The PGRN-Hub strives to make the Pharmacogenomics Research Network (PGRN) more effective for its members, and to that end is pleased to announce the inaugural PGRN-wide member call, to be held via web conferencing on Friday, April 7, 2017 at 11 am Pacific time / 1 pm Eastern time.
On this call, PGRN members will be provided with an overview of some of the resources provided by the PGRN-Hub to the pharmacogenomics research community, with a tour of some of the key features of our website. We will discuss the PGRN-RIKEN and BioBank Japan resources, and provide instructions on how to submit a proposal while also sharing tips from successful applicants.
In addition, there will be a discussion on PGRN Member Communities, in which PGRN members with similar interests could form interest groups and plan PGRN activities. Members will also be provided with an opportunity to provide feedback and comments on the PGRN during an open discussion session.
Not yet a member? Apply for PGRN membership today by clicking here.
The first CPIC Meeting was held in March at the ASCPT annual meeting!
Despite the winter weather in Washington D.C., the meeting was well attended by scientists and clinicians from academia, industry and government. This meeting brought together individuals who are passionate about translational science and implementation. Real-world strategies for implementing pharmacogenetics were described, for example the feasibility of CYP2C19 genotyping for clopidogrel response (by IGNITE Network) Successful implementation of actionable gene-drug pairs using genotype data was included in symposium (by PharmCAT). In contrast, speakers from two centers shared their tougher challenges for implementation, in particular, use of pharmacogenetics in different ethnic groups to guide dosing of warfarin and the use of CYP2D6 genotype for tamoxifen in breast cancer. In the final session of the meeting, four spectacular scientists shared their successes and challenges of pharmacogenetics implementation in different parts of the world, from Europe, to Asia and to Africa. The huge global effort in implementation of pharmacogenetics has been aided by the support of the local health care systems for a variety of essential medicines, such as anti-coagulant, anti-HIV and anti-epileptic drugs.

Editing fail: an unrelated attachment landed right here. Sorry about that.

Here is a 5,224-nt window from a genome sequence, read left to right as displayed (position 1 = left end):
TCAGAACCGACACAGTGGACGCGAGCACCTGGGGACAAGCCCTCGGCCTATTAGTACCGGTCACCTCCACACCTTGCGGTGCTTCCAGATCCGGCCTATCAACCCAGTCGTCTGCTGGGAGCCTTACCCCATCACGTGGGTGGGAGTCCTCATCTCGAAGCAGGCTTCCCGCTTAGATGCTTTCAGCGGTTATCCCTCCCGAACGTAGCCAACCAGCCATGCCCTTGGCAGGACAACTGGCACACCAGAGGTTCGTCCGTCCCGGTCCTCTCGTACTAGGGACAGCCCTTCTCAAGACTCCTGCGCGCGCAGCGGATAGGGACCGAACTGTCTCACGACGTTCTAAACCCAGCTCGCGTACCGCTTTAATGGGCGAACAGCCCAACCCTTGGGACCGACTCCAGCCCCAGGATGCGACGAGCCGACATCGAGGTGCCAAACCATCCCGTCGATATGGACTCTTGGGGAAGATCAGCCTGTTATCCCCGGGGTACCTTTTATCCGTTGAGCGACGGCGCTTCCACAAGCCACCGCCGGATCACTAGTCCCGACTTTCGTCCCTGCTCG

The Hub team